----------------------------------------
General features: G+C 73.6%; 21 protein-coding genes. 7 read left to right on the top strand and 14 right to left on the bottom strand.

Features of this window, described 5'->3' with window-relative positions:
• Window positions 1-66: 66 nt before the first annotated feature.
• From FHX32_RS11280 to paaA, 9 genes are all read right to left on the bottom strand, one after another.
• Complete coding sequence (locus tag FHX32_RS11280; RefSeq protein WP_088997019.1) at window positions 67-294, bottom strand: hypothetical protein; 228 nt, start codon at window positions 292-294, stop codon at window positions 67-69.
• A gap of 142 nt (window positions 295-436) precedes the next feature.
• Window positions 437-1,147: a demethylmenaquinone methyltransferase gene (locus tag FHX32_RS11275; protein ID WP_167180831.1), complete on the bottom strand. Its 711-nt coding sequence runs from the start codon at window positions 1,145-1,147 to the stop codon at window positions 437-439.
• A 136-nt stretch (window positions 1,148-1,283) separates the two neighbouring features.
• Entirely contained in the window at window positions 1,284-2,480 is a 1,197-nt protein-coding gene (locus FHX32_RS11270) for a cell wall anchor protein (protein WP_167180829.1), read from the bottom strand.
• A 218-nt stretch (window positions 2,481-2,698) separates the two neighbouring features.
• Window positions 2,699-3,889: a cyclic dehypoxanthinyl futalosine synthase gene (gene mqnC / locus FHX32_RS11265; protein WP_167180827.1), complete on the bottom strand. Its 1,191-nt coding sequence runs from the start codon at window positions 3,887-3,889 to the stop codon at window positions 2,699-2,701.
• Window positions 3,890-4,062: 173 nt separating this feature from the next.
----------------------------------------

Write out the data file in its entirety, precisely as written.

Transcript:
General features: G+C 73.6%; 21 protein-coding genes. 7 read left to right on the top strand and 14 right to left on the bottom strand.

Features of this window, described 5'->3' with window-relative positions:
• Window positions 1-66: 66 nt before the first annotated feature.
• From FHX32_RS11280 to paaA, 9 genes are all read right to left on the bottom strand, one after another.
• Complete coding sequence (locus tag FHX32_RS11280; RefSeq protein WP_088997019.1) at window positions 67-294, bottom strand: hypothetical protein; 228 nt, start codon at window positions 292-294, stop codon at window positions 67-69.
• A gap of 142 nt (window positions 295-436) precedes the next feature.
• Window positions 437-1,147: a demethylmenaquinone methyltransferase gene (locus tag FHX32_RS11275; protein ID WP_167180831.1), complete on the bottom strand. Its 711-nt coding sequence runs from the start codon at window positions 1,145-1,147 to the stop codon at window positions 437-439.
• A 136-nt stretch (window positions 1,148-1,283) separates the two neighbouring features.
• Entirely contained in the window at window positions 1,284-2,480 is a 1,197-nt protein-coding gene (locus FHX32_RS11270) for a cell wall anchor protein (protein WP_167180829.1), read from the bottom strand.
• A 218-nt stretch (window positions 2,481-2,698) separates the two neighbouring features.
• Window positions 2,699-3,889: a cyclic dehypoxanthinyl futalosine synthase gene (gene mqnC / locus FHX32_RS11265; protein WP_167180827.1), complete on the bottom strand. Its 1,191-nt coding sequence runs from the start codon at window positions 3,887-3,889 to the stop codon at window positions 2,699-2,701.
• Window positions 3,890-4,062: 173 nt separating this feature from the next.